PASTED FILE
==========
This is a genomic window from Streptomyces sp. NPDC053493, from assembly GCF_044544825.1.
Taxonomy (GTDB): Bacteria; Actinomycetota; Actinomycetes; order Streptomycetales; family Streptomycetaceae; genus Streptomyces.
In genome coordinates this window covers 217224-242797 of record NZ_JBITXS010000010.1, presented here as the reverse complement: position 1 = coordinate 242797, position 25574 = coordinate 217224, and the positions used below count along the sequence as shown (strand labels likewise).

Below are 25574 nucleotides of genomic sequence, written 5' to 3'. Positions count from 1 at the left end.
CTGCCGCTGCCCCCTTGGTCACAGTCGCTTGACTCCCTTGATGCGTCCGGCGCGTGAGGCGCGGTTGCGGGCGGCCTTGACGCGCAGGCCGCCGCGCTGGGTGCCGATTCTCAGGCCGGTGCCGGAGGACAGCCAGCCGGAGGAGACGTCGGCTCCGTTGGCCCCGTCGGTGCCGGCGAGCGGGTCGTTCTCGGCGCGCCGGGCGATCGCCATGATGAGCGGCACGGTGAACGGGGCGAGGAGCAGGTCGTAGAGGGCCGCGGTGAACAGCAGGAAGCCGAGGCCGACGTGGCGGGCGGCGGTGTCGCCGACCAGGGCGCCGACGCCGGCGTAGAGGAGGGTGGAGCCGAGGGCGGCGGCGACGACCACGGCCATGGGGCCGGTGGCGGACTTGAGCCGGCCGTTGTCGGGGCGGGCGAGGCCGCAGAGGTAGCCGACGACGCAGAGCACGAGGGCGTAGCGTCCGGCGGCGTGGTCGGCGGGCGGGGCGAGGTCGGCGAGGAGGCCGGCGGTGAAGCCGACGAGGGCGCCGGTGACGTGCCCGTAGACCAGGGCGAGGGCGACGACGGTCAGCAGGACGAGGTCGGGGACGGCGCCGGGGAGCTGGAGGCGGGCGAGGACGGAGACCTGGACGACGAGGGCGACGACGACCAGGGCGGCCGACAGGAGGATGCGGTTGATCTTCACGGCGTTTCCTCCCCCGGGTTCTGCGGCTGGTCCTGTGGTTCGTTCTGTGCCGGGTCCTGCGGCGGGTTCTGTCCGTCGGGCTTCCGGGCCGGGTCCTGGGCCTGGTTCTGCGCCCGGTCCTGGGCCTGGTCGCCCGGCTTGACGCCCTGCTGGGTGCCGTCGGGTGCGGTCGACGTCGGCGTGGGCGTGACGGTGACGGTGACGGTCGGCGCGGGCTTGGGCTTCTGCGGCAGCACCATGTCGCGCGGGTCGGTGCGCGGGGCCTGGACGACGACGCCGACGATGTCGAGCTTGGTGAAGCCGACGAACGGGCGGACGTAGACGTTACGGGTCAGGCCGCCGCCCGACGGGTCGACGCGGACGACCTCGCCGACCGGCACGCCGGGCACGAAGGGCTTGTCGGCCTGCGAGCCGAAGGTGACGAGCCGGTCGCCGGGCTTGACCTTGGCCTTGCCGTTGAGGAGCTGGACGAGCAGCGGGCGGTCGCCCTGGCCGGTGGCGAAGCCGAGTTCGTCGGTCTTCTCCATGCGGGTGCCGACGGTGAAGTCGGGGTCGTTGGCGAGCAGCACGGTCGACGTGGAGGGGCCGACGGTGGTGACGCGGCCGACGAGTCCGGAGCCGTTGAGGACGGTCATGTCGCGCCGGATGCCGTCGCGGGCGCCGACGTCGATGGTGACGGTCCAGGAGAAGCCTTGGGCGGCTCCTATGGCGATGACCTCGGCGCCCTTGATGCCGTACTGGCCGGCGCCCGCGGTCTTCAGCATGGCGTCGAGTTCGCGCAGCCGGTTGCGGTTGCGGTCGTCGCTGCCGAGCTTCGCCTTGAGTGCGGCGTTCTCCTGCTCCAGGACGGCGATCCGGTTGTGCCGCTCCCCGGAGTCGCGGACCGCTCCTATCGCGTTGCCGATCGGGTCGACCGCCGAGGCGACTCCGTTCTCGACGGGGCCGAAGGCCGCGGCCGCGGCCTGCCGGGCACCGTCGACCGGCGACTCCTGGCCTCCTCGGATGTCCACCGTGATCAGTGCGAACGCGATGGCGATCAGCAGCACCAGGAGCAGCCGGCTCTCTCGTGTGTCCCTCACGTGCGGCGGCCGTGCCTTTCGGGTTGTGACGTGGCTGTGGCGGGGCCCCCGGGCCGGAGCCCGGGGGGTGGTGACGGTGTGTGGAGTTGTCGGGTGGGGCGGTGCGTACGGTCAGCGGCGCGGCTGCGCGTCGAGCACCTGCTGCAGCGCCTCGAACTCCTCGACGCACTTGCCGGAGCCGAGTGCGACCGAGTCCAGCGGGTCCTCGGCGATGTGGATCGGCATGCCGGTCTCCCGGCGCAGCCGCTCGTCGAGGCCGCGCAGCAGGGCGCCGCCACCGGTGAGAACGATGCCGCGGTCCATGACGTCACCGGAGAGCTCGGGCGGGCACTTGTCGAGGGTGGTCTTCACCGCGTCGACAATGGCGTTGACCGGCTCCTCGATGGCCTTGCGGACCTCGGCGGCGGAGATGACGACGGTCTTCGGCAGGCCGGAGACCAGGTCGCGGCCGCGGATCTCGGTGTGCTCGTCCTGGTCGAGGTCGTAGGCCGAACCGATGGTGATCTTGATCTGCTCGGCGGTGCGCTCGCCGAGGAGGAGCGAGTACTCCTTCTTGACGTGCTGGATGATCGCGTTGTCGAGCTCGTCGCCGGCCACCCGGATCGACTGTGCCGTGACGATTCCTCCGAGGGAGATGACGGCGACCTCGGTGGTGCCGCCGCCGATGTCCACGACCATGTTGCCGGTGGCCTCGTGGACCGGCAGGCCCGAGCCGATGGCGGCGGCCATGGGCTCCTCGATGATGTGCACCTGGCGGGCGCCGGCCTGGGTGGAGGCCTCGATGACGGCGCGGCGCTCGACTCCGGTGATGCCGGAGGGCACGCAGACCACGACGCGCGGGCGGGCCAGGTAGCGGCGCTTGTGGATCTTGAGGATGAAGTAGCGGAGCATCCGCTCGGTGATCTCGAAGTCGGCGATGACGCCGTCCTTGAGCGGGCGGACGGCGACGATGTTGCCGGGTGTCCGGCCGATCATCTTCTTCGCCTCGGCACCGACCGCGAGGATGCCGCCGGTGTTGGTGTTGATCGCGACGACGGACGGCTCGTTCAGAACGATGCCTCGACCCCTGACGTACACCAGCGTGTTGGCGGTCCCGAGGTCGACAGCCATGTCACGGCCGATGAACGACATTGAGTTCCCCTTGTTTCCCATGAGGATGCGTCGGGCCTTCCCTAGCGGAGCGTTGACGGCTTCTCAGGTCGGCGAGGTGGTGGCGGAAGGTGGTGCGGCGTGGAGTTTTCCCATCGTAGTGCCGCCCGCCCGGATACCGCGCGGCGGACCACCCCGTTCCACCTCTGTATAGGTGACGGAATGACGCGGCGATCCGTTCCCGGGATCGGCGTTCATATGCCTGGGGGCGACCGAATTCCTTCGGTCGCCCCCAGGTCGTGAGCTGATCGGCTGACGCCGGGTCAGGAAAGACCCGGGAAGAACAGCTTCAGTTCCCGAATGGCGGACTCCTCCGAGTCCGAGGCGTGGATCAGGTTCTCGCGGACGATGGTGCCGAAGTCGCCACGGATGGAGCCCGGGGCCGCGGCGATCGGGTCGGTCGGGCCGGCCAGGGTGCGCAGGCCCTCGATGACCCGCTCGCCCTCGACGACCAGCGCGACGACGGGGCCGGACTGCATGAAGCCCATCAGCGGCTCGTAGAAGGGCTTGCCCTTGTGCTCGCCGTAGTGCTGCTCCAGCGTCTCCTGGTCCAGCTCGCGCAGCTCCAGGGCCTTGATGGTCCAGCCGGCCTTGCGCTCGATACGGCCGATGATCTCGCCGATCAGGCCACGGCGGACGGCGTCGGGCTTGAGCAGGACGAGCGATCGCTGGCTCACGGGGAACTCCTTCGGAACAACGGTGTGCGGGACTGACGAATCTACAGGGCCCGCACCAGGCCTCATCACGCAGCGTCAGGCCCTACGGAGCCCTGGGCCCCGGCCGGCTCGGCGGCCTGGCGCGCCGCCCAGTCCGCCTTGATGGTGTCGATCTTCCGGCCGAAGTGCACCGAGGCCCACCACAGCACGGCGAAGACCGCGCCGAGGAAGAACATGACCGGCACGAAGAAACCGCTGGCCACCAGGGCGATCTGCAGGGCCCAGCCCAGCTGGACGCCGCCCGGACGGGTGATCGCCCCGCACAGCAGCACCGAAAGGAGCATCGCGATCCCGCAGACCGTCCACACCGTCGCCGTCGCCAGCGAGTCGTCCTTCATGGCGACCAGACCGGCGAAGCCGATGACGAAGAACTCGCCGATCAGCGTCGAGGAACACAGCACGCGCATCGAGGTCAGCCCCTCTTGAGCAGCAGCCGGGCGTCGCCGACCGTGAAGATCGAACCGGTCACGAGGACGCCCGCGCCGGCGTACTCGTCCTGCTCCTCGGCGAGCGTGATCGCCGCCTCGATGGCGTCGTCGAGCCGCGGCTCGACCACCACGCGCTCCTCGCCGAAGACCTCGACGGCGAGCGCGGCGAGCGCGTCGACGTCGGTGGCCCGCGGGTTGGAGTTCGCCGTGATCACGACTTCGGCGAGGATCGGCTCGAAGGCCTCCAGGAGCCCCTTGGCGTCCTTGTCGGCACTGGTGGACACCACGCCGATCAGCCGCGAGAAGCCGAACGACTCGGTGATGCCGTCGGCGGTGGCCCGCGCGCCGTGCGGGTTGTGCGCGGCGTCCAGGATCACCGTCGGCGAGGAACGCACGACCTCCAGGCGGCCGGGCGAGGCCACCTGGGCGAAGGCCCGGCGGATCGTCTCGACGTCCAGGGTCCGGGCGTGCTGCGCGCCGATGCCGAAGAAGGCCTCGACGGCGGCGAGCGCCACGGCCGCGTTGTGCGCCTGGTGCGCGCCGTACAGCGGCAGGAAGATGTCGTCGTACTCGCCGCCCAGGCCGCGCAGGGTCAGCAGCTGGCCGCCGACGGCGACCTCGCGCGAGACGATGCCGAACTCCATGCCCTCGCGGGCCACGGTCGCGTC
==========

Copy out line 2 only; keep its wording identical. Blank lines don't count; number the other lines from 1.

Taxonomy (GTDB): Bacteria; Actinomycetota; Actinomycetes; order Streptomycetales; family Streptomycetaceae; genus Streptomyces.